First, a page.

Should my provisional be written as if it were a non-provisional?
A claim of your non-provisional application is entitled to the filing date of your provisional application if your provisional application adequately supports and enables the subject matter of the claim.
The reverse of this is that if your provisional does not adequately support and enable the subject matter of a claim, the claim is not entitled to the filing date of the provisional application.
For this reason, it is essential that your provisional application describes your invention is as much detail as you would describe it in a non-provisional application. If you fail to meet the "adequately support and enable" standard, it will be as if you never filed a provisional application.
Then why use a provisional application at all?
It entitles you to one more year of protection (since the 20 year term starts from the filing date of the non-provisional), and defers the filing and prosecution costs associated with the non-provisional.
While a provisional application does not have to meet the formality requirements of a non-provisional application, this is no benefit. This is because you would generally want your non-provisional application to be identical to your provisional application (though optionally omitting claims in the provisional), to avoid any doubt as to whether the claims of your non-provisional application are entitled to the filing date of your provisional application.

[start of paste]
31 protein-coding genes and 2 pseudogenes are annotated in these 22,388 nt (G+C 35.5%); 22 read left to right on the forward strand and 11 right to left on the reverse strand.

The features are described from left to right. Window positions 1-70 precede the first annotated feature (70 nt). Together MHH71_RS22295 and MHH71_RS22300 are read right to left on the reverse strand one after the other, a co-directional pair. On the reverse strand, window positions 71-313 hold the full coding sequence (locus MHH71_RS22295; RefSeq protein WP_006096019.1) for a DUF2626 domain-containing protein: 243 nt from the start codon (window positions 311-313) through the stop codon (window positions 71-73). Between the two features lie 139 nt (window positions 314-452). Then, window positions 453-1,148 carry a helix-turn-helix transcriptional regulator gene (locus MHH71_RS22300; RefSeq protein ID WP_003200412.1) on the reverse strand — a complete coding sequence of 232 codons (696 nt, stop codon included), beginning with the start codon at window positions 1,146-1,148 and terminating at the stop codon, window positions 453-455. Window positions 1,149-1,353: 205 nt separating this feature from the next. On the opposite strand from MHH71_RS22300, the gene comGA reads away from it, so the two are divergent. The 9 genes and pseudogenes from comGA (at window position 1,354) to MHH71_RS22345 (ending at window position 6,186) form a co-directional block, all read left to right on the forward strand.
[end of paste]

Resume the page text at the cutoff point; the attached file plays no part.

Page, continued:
What if I'm in a hurry?
Get a patent attorney to do it for you. They know what they're doing, and can do it quickly if necessary.
But if that is not an option, you could quickly file a rough draft early, then file a second provisional shortly after which is more robust. You would then file a non-provisional (and any foreign applications) within 12 months of the first provisional, claiming the benefit of both.
The first provisional may or may not give you an earlier priority date, but it's at least arguable. But even if the first provisional is defective, the second one will at least save you (with only the cost of a few days or weeks of effective filing date).